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The Rock, Twice Smitten

By Chris McCann
December 27, 2016

Numbers 20:11 And Moses lifted up his hand, and with his rod he smote the rock twice: and the water came out abundantly, and the congregation drank, and their beasts also.

Let's suppose a Bible student, someone that understands Christ spoke in parables, comes to this verse in the book of Numbers. What conclusions would the Bible student come to as he searched the Bible to find information to help him understand this verse?

Well, to begin with, the Bible student could quickly find that the 'rock', as it's used in the Bible represents Christ:

1 Corinthians 10:4 And did all drink the same spiritual drink: for they drank of that spiritual Rock that followed them: and that Rock was Christ.

Curiously, the verse in Numbers 20:11 is speaking of Christ (the Rock) being smitten twice.

Next, as he searched for the spiritual meaning of the man Moses, the individual that God used to pen the first five books of the Bible, which are known as the law, he would discover that Moses is often used synonymously with the law of God:

Luke 16:16 The law and the prophets were until John:

Luke 16:29 Abraham saith unto him, They have Moses and the prophets;

It was Moses (the law) that smote the Rock (Christ) twice. That's kind of unusual. What could it mean?

After that, the Bible student began to look up the word "smote". He learned that it's a word that means to kill, to punish, or, to give stripes to. And since the Rock (Christ) was the One smitten twice. He searched the Bible to see if the word “smite” was used in connection with Christ anywhere else. He found out, that yes, it was, in a well known passage in the book of Isaiah:

Isaiah 53:4 Surely he hath borne our griefs, and carried our sorrows: yet we did esteem him stricken, smitten of God, and afflicted.

The Messiah (Christ) was smitten of God. And Moses, picturing the law of God, is really a representation of the law of God.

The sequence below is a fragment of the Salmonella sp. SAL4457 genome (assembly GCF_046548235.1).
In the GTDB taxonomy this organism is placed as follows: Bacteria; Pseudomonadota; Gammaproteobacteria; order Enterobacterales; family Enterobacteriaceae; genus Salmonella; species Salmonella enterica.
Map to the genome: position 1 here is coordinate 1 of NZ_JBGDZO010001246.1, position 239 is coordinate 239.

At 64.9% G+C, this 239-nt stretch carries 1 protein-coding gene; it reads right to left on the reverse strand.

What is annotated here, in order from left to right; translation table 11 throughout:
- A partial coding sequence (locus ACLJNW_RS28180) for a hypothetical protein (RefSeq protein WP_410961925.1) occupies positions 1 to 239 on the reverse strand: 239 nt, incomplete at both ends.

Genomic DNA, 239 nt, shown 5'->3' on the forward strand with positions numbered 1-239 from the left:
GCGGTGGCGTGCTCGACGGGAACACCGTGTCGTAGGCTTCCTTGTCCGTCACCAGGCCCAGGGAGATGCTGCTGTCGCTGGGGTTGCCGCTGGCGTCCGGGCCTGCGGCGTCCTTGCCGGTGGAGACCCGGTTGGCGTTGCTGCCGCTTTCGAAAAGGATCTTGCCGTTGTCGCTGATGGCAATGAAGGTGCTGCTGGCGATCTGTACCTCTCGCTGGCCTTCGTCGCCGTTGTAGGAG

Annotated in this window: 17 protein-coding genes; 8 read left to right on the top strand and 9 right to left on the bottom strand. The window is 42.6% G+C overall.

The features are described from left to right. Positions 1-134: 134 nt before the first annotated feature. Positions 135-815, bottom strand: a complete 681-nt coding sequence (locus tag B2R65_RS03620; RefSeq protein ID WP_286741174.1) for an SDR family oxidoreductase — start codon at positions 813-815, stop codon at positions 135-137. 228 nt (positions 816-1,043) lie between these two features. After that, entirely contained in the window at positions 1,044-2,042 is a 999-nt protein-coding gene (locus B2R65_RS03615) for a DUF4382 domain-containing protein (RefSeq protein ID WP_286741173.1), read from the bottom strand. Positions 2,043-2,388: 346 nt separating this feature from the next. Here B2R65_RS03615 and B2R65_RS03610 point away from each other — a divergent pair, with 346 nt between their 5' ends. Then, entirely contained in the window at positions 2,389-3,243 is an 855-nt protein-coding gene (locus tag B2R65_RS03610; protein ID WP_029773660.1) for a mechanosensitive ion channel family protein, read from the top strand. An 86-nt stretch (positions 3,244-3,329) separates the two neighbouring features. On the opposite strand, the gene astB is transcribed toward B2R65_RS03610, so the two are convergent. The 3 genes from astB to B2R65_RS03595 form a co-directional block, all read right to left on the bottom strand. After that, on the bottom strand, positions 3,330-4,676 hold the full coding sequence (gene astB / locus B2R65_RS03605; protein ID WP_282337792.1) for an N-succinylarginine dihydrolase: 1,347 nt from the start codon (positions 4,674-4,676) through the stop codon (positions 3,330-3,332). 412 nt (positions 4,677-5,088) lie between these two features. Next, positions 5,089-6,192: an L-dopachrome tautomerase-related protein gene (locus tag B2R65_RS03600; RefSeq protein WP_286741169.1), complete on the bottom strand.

It was fairly easy to see the spiritual meaning of the water coming out of the Rock and the congregation drinking---the Bible student understood that it ties in with the gospel that flowed forth as a result of Christ's atonement (His smiting), and the congregation typified the people that drink of Christ and experience salvation.

The Bible student then summarized the things he had learned:

1. The Rock was Christ

2. The law (Moses) smote the Rock (Christ)

3. The smiting by the law was a picture of killing the Rock (Christ)

4. It was done twice

5. The water flowed forth so the congregation could drink (gospel water quenched spiritual thirst of God's elect)

The Bible student felt that the conclusions were carefully reached and sound. Yet, something troubled him. Why did Moses (the law) smite (kill) the Rock (Christ) twice?

Bible students throughout history could never answer that particular question. It is only in our day, and only because we are living at the time of the end, a time when the Lord has opened up the Scriptures to reveal much truth, that we can finally answer the question as to why Moses smote the Rock twice.

Let's follow the same Biblical hermeneutic as before. Since the Rock (Christ) was smitten (killed) we know that Christ's death is in view. Now, as we search the Bible for information concerning Christ's death, what do we find? We find that the Bible clearly indicates that Christ died on the cross in 33 AD. Let's call this death #1.

Does the Bible tell us any additional information about the death of Christ? Some possible second death some where? Anywhere?

The answer is yes, the Bible does speak of Christ dying at another point, not in time, but in eternity past:

Revelation 13:8 ... in the book of life of the Lamb slain from the foundation of the world.

According to this direct Biblical statement, Christ (the Lamb) was slain (smitten) at the foundation of the world. This we will call death #2.

Alright, it seems we now have a match with the language found in Numbers 20:11. The Rock was smitten by Moses twice. Which, following our typical method of comparing Scripture with Scripture and searching for the deeper spiritual meaning of things, clearly points to Christ dying two times. And dying at the hands of the law of God, or at the hands of God Himself.

And, our search of the Bible has revealed that it does indeed speak of two deaths for Christ. One, taking place at the foundation of the world. And the second, occurring on the cross in 33 AD.

This Bible study has been carefully done according to the Biblical methodology God gives all Bible students for coming to truth.

The conclusion fits in perfectly with the doctrine of Christ making payment for sins at the foundation of the world (the first time Moses, or the law smote Him); and also with Christ demonstrating that atoning work in time, in history, as He went to the cross (the second time Moses, or the law smote Him).

Verses like this are not to be hidden from. Not to be avoided and overlooked. They are to be taken into account, and examined and explained. And the explanation must harmonize with all else the Bible says.